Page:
Dr. Bernice McCarthy

After extensive teaching experience in all grade levels, including special education, and her doctoral studies at Northwestern University, Dr. Bernice McCarthy developed an instructional model to connect all types of learners. She was convinced that the diversity of learners called for an all encompassing learning cycle. Bernice McCarthy drew on the research of Jung, Paiget, Vygotsky, Dewey, Lewin and Kolb to create an instructional system that would progress through the complete learning cycle using strategies that would appeal to all learners. This innovative approach, the 4MAT System, was the basis for the founding of her company, About Learning, Inc. in 1979.

The 4MAT System began in education and quickly spread into corporate and government as the value of this model became more widely recognized. It applies to two levels within these organizations, teaching and training and administration and leadership.

Bernice McCarthy encourages organizations to use multiple methods of problem solving and communication to help tap into the full potential of an individual. Instructional design, team processing, leadership skills, communication, conflict resolution, decision making, problem solving and creativity are all encompassed in the 4MAT Model.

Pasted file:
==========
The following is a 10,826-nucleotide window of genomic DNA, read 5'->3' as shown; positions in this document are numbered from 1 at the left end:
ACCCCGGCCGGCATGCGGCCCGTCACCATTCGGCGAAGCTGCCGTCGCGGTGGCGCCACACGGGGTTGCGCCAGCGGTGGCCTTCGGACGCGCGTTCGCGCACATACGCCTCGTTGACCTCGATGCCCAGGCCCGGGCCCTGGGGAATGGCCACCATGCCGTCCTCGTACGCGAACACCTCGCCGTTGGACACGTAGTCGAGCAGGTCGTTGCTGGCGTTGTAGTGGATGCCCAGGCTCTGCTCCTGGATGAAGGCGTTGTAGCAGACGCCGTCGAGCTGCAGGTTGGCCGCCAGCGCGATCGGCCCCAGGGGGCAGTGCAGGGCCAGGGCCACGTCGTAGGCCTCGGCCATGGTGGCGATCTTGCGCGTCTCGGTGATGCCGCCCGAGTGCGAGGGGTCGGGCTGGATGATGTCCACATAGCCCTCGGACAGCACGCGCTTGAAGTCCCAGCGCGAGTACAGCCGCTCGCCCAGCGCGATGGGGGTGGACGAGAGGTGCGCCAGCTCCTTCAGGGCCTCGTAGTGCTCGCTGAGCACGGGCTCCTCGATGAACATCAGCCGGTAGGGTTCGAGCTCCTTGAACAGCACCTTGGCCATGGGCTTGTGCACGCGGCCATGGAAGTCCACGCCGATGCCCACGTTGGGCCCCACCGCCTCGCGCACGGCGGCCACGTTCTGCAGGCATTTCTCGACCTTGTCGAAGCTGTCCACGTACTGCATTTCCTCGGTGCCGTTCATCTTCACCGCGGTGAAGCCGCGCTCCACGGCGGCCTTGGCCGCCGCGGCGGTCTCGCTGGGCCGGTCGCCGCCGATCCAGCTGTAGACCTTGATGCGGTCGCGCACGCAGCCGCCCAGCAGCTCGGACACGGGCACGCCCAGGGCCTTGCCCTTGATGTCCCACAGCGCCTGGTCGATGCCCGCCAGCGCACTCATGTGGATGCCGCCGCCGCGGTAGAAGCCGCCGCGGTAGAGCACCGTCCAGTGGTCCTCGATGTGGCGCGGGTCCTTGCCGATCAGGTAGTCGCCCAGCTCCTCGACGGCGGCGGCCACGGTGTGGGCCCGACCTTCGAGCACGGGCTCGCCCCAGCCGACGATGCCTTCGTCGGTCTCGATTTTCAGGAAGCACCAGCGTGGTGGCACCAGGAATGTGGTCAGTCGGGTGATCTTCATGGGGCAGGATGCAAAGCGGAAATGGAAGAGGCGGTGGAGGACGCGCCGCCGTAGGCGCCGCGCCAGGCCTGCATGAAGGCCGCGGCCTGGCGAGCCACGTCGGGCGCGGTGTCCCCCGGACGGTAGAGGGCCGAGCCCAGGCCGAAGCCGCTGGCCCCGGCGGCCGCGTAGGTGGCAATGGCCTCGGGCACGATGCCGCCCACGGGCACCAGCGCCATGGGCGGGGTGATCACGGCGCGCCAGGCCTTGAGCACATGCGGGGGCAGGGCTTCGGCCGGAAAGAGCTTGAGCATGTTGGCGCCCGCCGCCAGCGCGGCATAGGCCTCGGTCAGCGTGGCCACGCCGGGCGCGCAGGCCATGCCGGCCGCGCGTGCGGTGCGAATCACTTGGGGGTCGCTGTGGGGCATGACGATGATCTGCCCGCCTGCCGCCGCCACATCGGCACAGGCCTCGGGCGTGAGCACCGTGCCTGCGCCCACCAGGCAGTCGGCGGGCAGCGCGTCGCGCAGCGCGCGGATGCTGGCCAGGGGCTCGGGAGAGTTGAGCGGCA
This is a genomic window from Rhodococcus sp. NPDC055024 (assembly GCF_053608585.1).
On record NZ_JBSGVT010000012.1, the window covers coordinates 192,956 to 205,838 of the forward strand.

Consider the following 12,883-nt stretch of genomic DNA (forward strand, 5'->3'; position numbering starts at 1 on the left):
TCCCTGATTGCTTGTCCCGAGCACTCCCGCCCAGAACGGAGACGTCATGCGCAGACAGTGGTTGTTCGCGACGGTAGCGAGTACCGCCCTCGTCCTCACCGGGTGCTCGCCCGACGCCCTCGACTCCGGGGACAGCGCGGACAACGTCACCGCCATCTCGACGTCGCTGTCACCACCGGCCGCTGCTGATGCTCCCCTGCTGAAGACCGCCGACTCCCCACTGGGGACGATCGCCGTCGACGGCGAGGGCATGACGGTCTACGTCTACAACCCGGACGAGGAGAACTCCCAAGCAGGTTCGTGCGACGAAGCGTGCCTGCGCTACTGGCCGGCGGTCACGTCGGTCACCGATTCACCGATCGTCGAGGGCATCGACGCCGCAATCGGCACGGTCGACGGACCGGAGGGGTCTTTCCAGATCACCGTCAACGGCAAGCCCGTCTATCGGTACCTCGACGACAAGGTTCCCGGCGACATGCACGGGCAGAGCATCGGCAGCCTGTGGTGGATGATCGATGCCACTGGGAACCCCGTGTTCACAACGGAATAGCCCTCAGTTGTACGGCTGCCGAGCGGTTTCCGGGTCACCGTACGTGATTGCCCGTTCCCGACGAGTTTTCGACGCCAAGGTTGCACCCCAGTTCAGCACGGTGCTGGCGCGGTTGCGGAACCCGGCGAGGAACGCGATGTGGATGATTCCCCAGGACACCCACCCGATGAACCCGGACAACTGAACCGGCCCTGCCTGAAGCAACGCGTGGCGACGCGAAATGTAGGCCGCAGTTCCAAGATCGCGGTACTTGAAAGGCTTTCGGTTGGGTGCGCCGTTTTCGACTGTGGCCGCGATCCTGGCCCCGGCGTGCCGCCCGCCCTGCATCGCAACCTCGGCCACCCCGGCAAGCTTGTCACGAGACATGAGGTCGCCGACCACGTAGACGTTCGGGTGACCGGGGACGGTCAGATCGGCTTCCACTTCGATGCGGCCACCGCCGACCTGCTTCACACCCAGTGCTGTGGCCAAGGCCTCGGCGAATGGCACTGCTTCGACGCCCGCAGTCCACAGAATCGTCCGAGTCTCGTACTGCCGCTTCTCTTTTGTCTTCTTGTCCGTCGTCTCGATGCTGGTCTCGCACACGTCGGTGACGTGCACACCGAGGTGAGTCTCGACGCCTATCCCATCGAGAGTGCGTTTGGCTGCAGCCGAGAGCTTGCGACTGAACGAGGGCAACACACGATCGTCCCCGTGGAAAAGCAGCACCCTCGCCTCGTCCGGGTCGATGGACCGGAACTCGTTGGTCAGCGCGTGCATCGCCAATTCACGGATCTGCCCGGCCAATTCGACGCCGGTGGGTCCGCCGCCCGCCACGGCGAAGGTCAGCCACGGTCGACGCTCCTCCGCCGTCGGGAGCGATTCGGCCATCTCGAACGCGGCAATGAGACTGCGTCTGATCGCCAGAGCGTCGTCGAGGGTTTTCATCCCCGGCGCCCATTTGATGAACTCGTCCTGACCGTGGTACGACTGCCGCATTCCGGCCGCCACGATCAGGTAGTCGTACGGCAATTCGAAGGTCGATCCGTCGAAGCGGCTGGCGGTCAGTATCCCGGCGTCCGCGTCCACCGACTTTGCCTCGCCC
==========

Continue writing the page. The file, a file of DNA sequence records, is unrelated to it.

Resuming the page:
Bernice McCarthy is a prolific author and presenter and has conducted workshops and keynote sessions on effective learning at organizations worldwide including school districts across the U.S. and Canada as well as in higher education and government.

Dr. Bernice McCarthy conducts online training courses in partnership with About Learning’s Corporate Division, most recently for the Center for Creative Leadership in Greensboro, North Carolina.

Bernice McCarthy is a nationally known author on instructional design. She has written several books including The “4MAT System” (1987), “About Learning” (1996), “4MAT in Action” (2000), “About Teaching” (2000), “The About Teaching Companion” (2003), “Teaching Around the 4MAT Cycle” (2006), and “Hold on You Lost Me: Using Learning cycles to Create Training that Sticks” (2007).